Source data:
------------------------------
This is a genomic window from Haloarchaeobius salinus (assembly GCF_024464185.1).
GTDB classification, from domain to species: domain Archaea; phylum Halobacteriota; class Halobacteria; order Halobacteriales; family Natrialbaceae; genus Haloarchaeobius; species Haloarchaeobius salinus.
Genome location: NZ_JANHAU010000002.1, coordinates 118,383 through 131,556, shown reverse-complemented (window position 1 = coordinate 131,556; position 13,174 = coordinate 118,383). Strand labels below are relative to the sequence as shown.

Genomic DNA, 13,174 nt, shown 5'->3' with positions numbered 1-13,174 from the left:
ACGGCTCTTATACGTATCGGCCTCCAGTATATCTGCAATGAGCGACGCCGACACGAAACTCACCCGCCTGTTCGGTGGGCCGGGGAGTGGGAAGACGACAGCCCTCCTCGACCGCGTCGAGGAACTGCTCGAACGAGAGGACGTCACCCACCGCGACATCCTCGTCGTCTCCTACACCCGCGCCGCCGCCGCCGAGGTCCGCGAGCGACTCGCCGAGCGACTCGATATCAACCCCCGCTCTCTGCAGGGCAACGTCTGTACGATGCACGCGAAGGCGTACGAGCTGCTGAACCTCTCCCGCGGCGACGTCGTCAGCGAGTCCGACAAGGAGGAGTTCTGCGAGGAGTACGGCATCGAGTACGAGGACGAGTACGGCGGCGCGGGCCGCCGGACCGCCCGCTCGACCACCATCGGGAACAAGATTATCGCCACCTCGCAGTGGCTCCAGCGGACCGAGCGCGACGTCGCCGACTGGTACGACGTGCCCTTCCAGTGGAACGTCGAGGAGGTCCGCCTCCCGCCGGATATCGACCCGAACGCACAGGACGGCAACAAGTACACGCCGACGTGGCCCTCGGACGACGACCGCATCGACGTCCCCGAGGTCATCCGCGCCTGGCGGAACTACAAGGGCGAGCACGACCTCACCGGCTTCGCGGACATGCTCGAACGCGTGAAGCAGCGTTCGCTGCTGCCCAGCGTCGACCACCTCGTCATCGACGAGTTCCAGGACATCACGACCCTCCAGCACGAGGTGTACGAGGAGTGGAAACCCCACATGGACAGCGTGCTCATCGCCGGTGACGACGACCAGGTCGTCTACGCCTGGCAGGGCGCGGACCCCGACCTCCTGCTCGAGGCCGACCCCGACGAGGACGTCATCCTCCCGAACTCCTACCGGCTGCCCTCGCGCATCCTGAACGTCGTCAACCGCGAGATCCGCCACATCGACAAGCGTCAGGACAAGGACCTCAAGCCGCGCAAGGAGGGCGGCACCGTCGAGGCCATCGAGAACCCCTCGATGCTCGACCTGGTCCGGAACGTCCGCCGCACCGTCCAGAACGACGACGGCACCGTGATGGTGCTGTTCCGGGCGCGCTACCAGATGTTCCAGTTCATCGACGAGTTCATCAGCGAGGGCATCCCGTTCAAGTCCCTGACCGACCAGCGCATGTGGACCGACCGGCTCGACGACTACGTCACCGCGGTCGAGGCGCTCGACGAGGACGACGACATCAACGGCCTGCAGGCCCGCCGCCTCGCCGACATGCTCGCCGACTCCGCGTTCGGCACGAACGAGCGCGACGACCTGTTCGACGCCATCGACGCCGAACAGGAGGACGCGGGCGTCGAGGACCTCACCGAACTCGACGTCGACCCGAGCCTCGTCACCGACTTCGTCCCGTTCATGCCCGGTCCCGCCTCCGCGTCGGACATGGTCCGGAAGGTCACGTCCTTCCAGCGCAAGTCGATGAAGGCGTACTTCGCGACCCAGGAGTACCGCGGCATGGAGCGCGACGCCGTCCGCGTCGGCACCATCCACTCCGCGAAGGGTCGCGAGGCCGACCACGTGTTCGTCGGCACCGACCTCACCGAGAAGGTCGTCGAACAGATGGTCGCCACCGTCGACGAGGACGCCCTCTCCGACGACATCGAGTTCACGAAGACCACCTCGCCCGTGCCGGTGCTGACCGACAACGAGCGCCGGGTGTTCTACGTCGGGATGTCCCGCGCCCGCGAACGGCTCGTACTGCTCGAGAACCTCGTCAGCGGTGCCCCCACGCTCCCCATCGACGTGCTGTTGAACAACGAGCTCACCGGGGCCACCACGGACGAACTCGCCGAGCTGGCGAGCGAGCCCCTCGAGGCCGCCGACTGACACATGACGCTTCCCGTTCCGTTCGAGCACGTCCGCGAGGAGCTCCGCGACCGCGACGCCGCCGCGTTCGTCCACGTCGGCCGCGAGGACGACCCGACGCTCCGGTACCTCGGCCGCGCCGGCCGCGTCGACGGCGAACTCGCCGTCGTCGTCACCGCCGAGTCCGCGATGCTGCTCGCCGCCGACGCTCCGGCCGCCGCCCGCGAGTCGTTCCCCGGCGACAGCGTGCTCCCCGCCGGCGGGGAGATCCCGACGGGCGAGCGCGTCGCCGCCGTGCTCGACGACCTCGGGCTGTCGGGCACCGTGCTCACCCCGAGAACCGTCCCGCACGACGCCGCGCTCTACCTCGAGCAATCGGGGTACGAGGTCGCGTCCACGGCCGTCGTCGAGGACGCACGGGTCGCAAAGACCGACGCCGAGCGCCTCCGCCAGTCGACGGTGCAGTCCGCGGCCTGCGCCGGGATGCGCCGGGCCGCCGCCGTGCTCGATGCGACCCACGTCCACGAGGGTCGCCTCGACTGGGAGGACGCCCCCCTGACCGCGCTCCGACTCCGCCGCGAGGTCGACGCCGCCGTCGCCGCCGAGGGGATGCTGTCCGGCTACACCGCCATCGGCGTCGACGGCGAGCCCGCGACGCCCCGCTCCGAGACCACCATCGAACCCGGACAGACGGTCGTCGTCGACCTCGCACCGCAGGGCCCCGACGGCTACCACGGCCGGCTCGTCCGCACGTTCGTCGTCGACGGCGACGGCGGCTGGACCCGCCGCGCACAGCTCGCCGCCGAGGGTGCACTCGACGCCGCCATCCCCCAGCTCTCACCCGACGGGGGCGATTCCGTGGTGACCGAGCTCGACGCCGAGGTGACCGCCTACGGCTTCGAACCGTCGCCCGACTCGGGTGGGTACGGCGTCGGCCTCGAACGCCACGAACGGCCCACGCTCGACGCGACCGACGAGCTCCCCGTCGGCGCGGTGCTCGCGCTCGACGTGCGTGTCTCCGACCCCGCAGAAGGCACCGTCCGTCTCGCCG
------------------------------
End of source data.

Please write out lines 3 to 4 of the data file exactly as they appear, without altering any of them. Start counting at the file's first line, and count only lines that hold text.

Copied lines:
Genome location: NZ_JANHAU010000002.1, coordinates 118,383 through 131,556, shown reverse-complemented (window position 1 = coordinate 131,556; position 13,174 = coordinate 118,383). Strand labels below are relative to the sequence as shown.

Genomic DNA, 13,174 nt, shown 5'->3' with positions numbered 1-13,174 from the left: